Kimberly Crossman's surprise confession

The Celebrity Treasure Island darling reveals the silver lining to her mental health diagnosis

When Kimberley Crossman was put up for an elimination challenge on the very first week of Celebrity Treasure Island, the actress had "a very public breakdown".
"As soon as I got in that arena, with everyone looking and all the cameras pointed at me, I had a panic attack," recalls the former Shortland Street star, 31, who struggles with anxiety and depression.
"Normally, if I'm having those feelings of self-doubt or that voice in my head is telling me I'm not good enough, I step away or call a friend, so I can get a handle on my emotions, but in this situation, where I was away from all the comforts of home, like food and sleep, I just spiralled. It was horrible."
Fortunately, though she lost the challenge to league legend Richie Barnett, Kim was rescued by actor Joe Naufahu, who went home in her place so he could spend more time with his terminally ill mother.
"I had so many mixed emotions about that," confesses animal lover Kim, who was desperate to remain on the TVNZ 2 reality series to raise funds for the SPCA. "Yay that I got to stay, but I felt bad for my friend. I wasn't aware of this awful thing Joe was going through."
The actress – who also hosts the weekly podcast Inside Celebrity Treasure Island – was first diagnosed with depression and anxiety in late 2019, after a US sitcom pilot she'd starred in, a spinoff from hit series The Middle, was unexpectedly not picked up by the network.
"It felt like a done deal and I was planning the next seven years of my life," recalls Kim, who splits her time between Aotearoa and Los Angeles. "I'd always had negative self-talk, but when the show got cancelled, I reached a new low. I couldn't pick myself up out of bed. I couldn't shower. I was having suicidal thoughts.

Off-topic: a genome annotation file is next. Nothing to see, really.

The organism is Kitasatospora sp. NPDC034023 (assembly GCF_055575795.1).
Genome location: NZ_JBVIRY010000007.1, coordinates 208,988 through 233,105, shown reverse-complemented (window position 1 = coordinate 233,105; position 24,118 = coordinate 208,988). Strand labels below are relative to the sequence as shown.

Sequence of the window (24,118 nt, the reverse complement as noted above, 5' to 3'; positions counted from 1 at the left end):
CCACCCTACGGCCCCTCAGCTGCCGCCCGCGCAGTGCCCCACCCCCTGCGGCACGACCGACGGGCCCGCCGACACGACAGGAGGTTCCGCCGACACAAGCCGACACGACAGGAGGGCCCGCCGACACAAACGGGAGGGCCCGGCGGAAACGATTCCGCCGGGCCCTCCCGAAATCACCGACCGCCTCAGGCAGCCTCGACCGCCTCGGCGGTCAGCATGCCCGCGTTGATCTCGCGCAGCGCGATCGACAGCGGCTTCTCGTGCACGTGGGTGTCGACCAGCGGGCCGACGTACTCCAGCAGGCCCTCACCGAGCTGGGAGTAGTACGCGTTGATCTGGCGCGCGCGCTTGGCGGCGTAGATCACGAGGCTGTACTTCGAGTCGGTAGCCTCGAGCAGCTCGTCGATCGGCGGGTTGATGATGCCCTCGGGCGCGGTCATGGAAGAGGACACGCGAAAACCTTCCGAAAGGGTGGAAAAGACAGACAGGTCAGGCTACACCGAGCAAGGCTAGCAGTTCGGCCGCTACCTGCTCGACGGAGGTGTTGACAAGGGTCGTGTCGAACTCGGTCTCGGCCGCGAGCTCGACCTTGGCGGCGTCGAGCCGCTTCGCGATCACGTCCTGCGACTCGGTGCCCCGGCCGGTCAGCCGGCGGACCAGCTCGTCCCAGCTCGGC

"It spurred me to get professional help, which was scary because I hadn't done therapy before, but it was a huge pivot to turning that anxiety into something helpful, which has made
my life so much better.
"Now I try to reframe it as a gift that I operate differently – it gives me more compassion and understanding of others. Also, now that I can recognise what my brain is doing, I no longer feel like a passenger in my own life."
Farewelling Joe was a bittersweet moment for Kimberley.
Kim's ultimate dream is a lead role in a US telly series. She acknowledges, "Statistically, it's almost impossible, but it has to happen to someone, right? Why not me? I've put in the hours!"
However, being back in New Zealand during the pandemic, filming shows such as Creamerie and The Brokenwood Mysteries, has given her a greater appreciation for her home country.
"I love that Kiwis are selflessly staying at home as they know their actions could directly impact on someone else getting sick," explains Kim. "In LA, as soon as people are told to do something, their first reaction is, 'But it's my right!' There was a lot of pushback on masks. They'd rather go on holiday to Florida than keep someone's nana alive.
"The relationship I have with Hollywood is a difficult one. It kind of feels like going back to a bad boyfriend. But it makes me even more grateful for New Zealand. I love how obedient and empathetic we are – that we care about people.
"They're very Kimberley traits. I love rules and being told what to do because I'm a people pleaser!"
Help is here
If you or someone you know is struggling with their mental health, please call or text 1737. For the Suicide Crisis Hotline, phone 0508 TAUTOKO. In an emergency, always dial 111.

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